Rather than being met with the usual hits of media news and analysis upon opening Brian Stelter‘s Reliable Sources newsletter last night, we received instead a series of questions about the elections and what comes next. A lot of them.
We found this to be unusual and good and necessary and important.
The takes on 2016 coverage continue to come in, and while many have been insightful, we’ve also noticed a lot of convergence, a lot of discussion of the same ideas, a lot of arrivals at the same conclusions, and there’s just too much complexity in the last two years, not to mention the last few days, for this to be a natural convergence. We worry the post-mortem is creating the same hive mind that itself was one of the contributing problems to election coverage.
And so, to borrow a debate cliche, maybe we should let it breathe. Before we all continue to provide answers, let’s make sure we’re asking the right questions. Here are some of our favorites from Stelter:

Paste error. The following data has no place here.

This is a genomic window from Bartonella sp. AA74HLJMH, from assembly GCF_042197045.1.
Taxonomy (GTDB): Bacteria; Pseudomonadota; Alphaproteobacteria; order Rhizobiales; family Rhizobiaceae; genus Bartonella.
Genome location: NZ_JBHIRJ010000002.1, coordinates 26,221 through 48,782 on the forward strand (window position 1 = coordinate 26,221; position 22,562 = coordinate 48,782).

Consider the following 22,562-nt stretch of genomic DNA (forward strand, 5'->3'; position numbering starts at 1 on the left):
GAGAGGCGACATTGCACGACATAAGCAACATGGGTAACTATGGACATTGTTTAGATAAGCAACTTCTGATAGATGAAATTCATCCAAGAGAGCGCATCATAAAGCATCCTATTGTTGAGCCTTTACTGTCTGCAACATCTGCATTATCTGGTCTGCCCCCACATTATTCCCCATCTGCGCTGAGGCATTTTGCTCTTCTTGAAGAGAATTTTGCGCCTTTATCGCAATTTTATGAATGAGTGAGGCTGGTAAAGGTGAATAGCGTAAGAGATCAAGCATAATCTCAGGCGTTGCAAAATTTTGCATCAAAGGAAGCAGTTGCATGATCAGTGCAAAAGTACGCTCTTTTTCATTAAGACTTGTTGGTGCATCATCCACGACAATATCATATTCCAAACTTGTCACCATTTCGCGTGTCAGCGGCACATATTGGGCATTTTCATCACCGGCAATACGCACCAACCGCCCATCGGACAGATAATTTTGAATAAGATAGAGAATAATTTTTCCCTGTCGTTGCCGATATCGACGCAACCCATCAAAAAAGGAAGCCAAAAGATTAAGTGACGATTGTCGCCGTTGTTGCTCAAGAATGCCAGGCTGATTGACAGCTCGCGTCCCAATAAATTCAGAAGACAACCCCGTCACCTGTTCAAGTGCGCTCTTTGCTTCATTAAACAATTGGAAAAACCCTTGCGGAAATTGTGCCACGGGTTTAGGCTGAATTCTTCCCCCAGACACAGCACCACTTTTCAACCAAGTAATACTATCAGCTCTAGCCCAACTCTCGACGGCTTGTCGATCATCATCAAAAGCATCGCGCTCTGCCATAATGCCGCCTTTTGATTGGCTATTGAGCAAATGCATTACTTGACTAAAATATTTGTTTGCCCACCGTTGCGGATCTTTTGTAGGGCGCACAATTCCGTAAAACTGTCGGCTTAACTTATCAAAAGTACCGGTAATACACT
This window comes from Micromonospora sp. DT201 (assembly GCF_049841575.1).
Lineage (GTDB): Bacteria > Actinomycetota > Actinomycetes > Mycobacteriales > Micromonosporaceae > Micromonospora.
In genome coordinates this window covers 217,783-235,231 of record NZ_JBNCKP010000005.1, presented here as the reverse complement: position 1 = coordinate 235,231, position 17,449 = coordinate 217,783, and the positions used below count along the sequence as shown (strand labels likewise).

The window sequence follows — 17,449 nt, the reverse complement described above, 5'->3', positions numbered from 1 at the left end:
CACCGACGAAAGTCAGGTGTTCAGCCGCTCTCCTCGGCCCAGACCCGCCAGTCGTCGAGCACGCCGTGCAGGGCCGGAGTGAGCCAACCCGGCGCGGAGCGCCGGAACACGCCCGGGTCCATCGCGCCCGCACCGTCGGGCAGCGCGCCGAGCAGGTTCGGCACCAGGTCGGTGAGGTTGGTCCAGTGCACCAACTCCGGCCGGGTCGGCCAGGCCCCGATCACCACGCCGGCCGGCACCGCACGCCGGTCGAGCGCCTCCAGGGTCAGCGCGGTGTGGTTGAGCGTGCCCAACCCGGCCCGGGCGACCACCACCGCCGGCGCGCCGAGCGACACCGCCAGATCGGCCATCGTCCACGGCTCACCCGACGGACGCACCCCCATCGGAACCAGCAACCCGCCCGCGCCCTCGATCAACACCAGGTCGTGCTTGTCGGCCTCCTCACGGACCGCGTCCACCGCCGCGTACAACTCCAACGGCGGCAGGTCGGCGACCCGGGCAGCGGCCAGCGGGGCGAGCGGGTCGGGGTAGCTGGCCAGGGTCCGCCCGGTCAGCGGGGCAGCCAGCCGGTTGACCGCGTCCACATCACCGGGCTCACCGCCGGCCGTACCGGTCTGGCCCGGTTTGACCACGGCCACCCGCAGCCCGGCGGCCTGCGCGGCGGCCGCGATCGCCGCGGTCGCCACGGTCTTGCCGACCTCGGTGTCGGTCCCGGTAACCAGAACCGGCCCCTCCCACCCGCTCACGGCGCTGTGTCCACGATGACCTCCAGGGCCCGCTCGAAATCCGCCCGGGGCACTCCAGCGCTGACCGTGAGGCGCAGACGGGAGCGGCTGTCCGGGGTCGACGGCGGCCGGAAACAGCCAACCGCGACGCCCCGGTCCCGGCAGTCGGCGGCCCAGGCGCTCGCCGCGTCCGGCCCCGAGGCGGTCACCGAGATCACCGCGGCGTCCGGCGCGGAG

What do readers and viewers need right now? What should change about journalism in the weeks and months to come? What must NOT change?
How did the gutting of local newsrooms affect the coverage of this race, particularly in the red states that determined the outcome?
What are the specific reasons why so many polls underestimated Trump’s support? How long will it take to unpack this? What changes will be implemented?
Was 2016 really the year of the fact-checker? Did it matter much at all? Did newspaper investigations matter? Did editorials matter? Did the debates matter?
Is the mainstreaming of alt-right media already underway? What are the consequences?
What are the best remedies for “Acela corridor bias?”